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Maybe this is a really rookie question, but can anyone answer it...?

Can I use my losses from gambling to decrease my gains from the stock market?

Example: say I lose $500 in gambling in 2000, but make $3000 in the stock market in 2000. Can I use my $500 loss to decrease my gains to $2500?

-Rob
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yorobman writes (in part):

Can I use my losses from gambling to decrease my gains from the stock market?

I reply:

I'm afraid not. Gambling losses are only deductible up to the amount of gambling winnings. Thus, a net gambling loss is not deductible. --Bob
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The day will come when someone asks: "How is investing in the stock market *not* gambling?" People risk money they can't afford to lose on outcomes that they don't understand and that they have no control over. This sounds like gambling to me. Is it because there's no "house"? Is it because it's not a "closed" game?

--
LoTax
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<<The day will come when someone asks: "How is investing in the stock market *not* gambling?" People risk money they can't afford to lose on outcomes that they don't understand and that they have no control over. This sounds like gambling to me. Is it because there's no "house"? Is it because it's not a "closed" game? >>

Funny you should mention that, LoTax. In researching one of my weekly articles regarding traders and investors, I found a Tax Court judge who compared "daytrading" directly to gambling. Let me see if I can find the quote...here it is:

“We are unable to discern any meaningful distinction between the so-called 'active trader' of securities and the full time gambler. The essential nature of these activities is identical; to state it simply, one gambles on stocks, the other on dogs. Both bet, or trade, solely for their own account and do not enter into any transactions with specific individuals; rather, their profits or losses depend solely upon their ability to predict outcomes in an impersonal and (presumably) non-manipulatable market or pari-mutuel event.”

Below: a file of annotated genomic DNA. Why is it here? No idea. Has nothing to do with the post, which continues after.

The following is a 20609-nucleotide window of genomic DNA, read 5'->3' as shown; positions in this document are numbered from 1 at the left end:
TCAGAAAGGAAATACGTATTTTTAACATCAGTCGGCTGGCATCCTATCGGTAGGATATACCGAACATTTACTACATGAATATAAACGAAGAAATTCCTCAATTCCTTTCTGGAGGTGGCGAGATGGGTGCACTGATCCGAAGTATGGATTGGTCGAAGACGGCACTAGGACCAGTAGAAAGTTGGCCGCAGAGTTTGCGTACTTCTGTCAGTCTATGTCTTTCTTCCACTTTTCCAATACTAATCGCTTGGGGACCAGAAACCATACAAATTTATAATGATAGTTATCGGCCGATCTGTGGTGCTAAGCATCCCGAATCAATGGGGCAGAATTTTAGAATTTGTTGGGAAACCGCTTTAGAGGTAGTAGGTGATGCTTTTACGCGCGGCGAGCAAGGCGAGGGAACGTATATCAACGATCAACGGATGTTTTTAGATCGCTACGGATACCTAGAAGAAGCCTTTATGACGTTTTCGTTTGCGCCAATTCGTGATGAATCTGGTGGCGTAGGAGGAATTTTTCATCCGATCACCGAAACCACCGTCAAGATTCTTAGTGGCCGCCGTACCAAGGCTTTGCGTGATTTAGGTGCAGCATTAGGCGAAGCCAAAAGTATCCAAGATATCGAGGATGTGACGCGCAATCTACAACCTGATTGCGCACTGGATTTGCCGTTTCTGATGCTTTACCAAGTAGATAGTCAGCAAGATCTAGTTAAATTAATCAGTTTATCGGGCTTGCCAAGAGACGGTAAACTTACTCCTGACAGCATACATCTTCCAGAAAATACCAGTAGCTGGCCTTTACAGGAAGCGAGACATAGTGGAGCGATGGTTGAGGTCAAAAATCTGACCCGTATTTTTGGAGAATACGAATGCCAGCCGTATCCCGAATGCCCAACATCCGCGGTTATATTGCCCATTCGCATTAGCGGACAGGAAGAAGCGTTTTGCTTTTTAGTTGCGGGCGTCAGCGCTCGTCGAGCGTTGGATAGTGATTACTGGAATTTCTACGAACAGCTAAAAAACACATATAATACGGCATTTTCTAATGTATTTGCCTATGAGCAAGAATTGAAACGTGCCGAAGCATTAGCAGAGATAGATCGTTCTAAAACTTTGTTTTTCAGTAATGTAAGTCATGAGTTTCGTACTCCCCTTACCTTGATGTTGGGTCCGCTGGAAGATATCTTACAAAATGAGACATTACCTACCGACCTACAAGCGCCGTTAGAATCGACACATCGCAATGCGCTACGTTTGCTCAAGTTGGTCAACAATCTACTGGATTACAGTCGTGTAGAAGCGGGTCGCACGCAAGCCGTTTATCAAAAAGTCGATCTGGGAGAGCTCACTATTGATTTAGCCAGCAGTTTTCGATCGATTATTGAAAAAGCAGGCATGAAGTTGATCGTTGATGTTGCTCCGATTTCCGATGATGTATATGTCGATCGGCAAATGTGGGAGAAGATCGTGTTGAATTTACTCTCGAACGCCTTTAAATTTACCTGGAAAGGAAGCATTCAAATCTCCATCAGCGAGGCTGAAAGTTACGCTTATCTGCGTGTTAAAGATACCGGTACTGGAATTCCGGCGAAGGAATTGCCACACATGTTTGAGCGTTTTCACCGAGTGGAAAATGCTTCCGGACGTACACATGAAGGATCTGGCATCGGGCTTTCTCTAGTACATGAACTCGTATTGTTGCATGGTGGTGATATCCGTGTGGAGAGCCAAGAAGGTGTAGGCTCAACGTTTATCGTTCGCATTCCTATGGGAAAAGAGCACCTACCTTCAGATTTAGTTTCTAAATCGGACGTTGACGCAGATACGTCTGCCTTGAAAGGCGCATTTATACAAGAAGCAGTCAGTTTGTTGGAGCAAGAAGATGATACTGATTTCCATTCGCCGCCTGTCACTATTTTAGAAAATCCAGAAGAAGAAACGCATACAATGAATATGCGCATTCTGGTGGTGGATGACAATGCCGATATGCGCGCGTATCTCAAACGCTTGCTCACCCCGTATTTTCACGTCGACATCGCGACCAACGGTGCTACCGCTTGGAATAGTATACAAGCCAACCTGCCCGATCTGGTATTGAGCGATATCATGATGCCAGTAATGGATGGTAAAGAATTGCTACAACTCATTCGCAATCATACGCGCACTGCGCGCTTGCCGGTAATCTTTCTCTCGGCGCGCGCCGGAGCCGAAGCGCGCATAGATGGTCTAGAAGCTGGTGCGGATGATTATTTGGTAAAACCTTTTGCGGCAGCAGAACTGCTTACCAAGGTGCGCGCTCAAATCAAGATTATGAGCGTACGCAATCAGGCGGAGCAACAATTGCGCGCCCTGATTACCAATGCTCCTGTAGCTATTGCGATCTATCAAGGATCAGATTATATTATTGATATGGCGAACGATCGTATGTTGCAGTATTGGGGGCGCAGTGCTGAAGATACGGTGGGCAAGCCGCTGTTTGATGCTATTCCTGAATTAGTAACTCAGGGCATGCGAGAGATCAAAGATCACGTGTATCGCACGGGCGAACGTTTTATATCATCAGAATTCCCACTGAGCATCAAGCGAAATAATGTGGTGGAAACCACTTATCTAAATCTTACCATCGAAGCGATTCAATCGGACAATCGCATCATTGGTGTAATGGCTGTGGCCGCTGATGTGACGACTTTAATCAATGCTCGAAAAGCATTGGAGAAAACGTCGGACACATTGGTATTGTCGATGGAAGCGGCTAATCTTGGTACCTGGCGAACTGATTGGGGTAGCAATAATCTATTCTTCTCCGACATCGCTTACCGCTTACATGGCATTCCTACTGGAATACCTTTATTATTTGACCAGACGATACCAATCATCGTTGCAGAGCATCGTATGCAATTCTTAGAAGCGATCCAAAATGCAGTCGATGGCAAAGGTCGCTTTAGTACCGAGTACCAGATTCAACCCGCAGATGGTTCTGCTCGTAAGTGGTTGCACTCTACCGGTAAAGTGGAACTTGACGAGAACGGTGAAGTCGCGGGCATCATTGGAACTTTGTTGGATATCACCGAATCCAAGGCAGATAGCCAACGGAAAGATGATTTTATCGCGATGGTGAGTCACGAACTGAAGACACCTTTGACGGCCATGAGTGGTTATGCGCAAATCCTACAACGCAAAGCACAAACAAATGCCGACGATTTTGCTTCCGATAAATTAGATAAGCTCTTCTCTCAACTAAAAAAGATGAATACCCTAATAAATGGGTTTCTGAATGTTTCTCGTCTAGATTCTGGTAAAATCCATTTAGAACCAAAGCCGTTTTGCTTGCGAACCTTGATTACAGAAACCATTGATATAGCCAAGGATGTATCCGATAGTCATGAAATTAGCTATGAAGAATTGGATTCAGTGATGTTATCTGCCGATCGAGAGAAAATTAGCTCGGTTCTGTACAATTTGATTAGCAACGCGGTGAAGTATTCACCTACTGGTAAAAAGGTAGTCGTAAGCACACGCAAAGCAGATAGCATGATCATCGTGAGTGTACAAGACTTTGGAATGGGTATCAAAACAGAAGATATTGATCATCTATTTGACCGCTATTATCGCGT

I've always felt that UNEDUCATED and UNTRAINED trading is the middle class vegas crap game. And God knows that there IS a lot of uneducated and untrained trading going on out there every day.

That being said, the Tax Court also said, in other various opinions, that gambling or wagering cannot be implied in risky ventures which are not true wagering. Therefore, the purchase of high risk debentures, such as so-called "junk bonds," does not give rise to gambling losses when sold at a loss. Gambling is confined to the more traditional types of gambling, such as purchasing a lotto ticket or a roll of the dice.

I'm guessing that your question was really rhetorical in nature, but it DOES make for an interesting discussion.

TMF Taxes
Roy



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